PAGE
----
January 29, 2001: A belated Happy New Year! I have been offline for a few weeks due to the demise of my modem. Titania, my computer, has been on life-support until this week when my new Starband Internet connection was installed. So many changes have occurred, my head is in something of a whirl.
As you now know, The Lair web has a new home. I have obtained a lot more space so I can begin to add to my galleries. It will take me a while to feel comfortable with the changes, but I am glad to be back online, and online 24 hours a day, at that, with much faster speeds than when I had to depend on a modem and the local telephone lines and a local ISP.
The weather here at The Lair the last few days has consisted of the thickest fog I have ever seen and precipitation ranging from mist to heavy thunderstorms complete with hail. I have not been outside at all to roam around the land.
Christmas did not turn out quite the way I had hoped. We had a nice Christmas visit with Ed and Jene, and then the weather turned nasty, with predicted icy roads. Jene and Ed departed before the really bad weather came in and Tresa and Mitch managed to get here safely, but to our intense disappointment, Camilla's connecting flights were all cancelled due to icy conditions and she was not able to come; it took her sixteen grueling hours to get from Atlanta back to her home in Virginia. I got sick, but managed for the most part to stay on my feet. We enjoyed Mitch and Tresa's visit. Then of course, the day after my computer guru Mitch left, my modem turned up its toes and died just because it wanted to do that.
I turned a year older, and then Tresa and I went to New Iberia, La., to meet Lynette to dismantle and clean out the house of our aunt Willa who died in November. It was very hard work and we shared lots of laughter and some tears. Lynette, Ed and I agreed we don't know what we would have done without my efficient daughter-in-law Tresa, who organized and problem solved and kept us from getting bogged down in sentimentality as we went through Willa's belongings. She worked circles around the rest of us. She also packed our boxes as Ed and Lynette and I divided heirlooms among us. We donated a huge number of boxes of goods and some furniture to St. Francis' Diner, an organization that feeds over 300 indigent people every day, for their fund-raising bi-monthly garage sales that support the Diner. I think it would have pleased Willa to know that she was helping to feed many people.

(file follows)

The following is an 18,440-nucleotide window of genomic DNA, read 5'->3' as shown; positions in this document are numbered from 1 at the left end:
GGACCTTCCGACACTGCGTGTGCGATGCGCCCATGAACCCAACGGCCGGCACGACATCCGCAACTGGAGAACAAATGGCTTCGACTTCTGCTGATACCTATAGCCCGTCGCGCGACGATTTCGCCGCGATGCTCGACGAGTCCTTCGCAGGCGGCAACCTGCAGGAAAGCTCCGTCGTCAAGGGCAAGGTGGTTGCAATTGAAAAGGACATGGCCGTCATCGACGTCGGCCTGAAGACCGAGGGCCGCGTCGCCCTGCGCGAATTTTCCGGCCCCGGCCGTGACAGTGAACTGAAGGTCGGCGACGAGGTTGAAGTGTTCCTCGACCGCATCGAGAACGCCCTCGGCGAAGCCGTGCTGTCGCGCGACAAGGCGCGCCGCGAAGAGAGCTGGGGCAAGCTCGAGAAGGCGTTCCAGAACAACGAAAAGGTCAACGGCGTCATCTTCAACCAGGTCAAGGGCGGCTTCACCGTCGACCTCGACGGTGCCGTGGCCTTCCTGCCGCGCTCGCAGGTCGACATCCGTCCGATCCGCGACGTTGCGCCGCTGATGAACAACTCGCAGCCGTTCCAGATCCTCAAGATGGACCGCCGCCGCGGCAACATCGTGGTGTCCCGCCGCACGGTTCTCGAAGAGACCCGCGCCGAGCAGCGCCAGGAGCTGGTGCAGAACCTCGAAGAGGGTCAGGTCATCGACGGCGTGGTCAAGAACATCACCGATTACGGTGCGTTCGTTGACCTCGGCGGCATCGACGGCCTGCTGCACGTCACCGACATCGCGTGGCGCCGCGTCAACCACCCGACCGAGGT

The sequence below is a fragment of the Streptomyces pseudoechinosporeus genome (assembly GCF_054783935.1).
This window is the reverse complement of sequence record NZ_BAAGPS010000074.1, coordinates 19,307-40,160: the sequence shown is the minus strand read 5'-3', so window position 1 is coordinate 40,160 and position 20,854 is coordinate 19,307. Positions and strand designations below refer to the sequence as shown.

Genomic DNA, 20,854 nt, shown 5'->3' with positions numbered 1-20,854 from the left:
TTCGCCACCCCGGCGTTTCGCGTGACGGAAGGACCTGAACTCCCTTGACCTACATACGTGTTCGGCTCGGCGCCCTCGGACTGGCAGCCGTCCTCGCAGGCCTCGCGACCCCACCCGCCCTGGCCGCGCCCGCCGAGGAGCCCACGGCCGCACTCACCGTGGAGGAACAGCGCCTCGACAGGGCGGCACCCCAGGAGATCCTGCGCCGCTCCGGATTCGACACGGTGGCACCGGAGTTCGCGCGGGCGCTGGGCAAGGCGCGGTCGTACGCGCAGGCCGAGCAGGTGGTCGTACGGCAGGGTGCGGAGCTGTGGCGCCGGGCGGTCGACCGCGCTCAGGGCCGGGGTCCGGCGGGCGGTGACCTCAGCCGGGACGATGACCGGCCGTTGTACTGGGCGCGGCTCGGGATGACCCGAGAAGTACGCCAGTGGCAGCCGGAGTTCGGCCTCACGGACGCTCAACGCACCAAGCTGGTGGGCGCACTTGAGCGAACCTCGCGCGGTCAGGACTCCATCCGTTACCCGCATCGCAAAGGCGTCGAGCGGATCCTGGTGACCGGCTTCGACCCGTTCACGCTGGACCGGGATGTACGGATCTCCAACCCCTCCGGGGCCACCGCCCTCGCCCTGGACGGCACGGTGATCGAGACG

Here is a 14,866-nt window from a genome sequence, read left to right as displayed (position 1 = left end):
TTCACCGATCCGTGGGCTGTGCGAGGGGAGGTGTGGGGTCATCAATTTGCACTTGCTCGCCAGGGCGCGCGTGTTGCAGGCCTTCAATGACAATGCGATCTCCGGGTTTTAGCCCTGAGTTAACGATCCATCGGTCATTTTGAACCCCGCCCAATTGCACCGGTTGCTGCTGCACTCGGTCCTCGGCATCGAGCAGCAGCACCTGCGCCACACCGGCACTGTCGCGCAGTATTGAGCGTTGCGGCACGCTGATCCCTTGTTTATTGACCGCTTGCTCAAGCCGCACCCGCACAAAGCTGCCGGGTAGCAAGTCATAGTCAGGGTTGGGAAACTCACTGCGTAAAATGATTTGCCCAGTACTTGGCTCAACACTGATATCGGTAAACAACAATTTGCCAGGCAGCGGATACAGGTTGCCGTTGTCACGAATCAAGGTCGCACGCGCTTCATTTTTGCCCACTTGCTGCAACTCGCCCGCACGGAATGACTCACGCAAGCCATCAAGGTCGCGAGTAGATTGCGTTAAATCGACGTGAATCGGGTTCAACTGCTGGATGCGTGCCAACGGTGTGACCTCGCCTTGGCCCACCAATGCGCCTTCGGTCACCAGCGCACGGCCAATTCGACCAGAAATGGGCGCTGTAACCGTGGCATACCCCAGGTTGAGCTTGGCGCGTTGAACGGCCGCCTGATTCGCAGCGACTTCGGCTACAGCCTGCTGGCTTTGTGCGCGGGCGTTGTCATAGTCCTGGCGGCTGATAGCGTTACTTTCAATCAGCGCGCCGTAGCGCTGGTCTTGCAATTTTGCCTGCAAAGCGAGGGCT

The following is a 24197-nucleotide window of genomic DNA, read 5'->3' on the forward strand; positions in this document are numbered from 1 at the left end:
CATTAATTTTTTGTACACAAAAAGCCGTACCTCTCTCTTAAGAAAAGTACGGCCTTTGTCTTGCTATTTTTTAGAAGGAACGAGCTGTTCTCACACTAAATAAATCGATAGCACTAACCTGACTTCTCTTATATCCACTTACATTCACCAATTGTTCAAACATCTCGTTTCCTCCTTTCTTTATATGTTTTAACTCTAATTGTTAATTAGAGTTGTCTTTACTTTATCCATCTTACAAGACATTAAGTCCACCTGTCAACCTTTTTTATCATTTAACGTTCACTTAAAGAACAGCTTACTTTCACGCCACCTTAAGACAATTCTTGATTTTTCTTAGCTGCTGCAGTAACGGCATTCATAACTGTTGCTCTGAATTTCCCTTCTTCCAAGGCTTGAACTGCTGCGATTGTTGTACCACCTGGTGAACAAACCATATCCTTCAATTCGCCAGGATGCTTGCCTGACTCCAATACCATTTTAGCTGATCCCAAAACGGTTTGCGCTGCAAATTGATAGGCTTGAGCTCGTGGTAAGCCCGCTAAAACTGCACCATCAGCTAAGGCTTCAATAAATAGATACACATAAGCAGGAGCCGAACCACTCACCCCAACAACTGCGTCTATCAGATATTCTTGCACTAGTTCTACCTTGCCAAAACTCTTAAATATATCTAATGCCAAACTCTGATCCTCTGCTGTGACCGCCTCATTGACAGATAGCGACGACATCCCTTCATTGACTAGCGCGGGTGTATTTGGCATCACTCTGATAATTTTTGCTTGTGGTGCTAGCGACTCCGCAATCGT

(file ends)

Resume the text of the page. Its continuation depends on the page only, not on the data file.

New Iberia is a lovely little La. French-country city that has all the charm of the deep South: moss-strewn oak trees and ante-bellum homes, excellent south Louisiana cuisine. While there I ate seafood gumbo, shrimp and pasta, crawfish stew and an oyster loaf. The only thing I missed was my favorite, fried soft-shell crabs. I felt so sad as we left New Iberia; I have been visiting there since I was a tiny baby, for our most significant extended family lived there. Now they are all gone, and I probably will not return.
Most of my relatives there, including my Dad, were of the Catholic faith. We found several rosaries belonging to Willa and her husband Claude, her sister Lottie, and our grandmother, Anna Charlotte Erath Kramer. They were lovely, all with beautiful sterling silver crosses engraved with their names. Several had broken chains so while we were there we took them to Rosary House to have them repaired. Some of the women who helped us knew Willa and we had a wonderful exchange with them, learning the meaning of the different kinds of rosaries, the significance of various styles and symbols. We are all protestant, and they were curious about why we wanted the rosaries. We told them how we remember our grandmother visiting us at Bend Field and that first thing every morning after breakfast, she would go out on the porch to the rocking chair and say her rosary and read her devotionals in her prayer book, and that we remember how Dad would kneel down by his bed every night as he said his rosary, and we treasure the rosaries as symbols of their faith and what they meant to us. Eva, one of the ladies repairing the rosaries said it so well, "So they prepared the way for your faith, didn't they?" Yes. They did just that.
When I got home I decided to set up a special sacred space in memory the members of my family who were Catholic and who were from New Iberia. They were devoted not only to Jesus, but to Mary, whom they called "The Blessed Mother," so I bought the most beautiful statue of Mary I could find and used a velvet cloth from my great grandparents' house and arranged my Uncle Claude's faceted jet bead rosary on one side, Willa's lovely crystal rosary with the exquisite sterling open-work cross and medal (a type that is no longer made, the ladies at Rosary House told us) in the middle, and Lottie's sterling silver rosary on the other side, along with a card displaying their names. Here is the altar:
and here is the card naming those I am honoring and remembering:
Making this altar helped turn my sadness into sweet memories of those who had loved my brother and sister and me so very much.
Last revised: November 26, 2010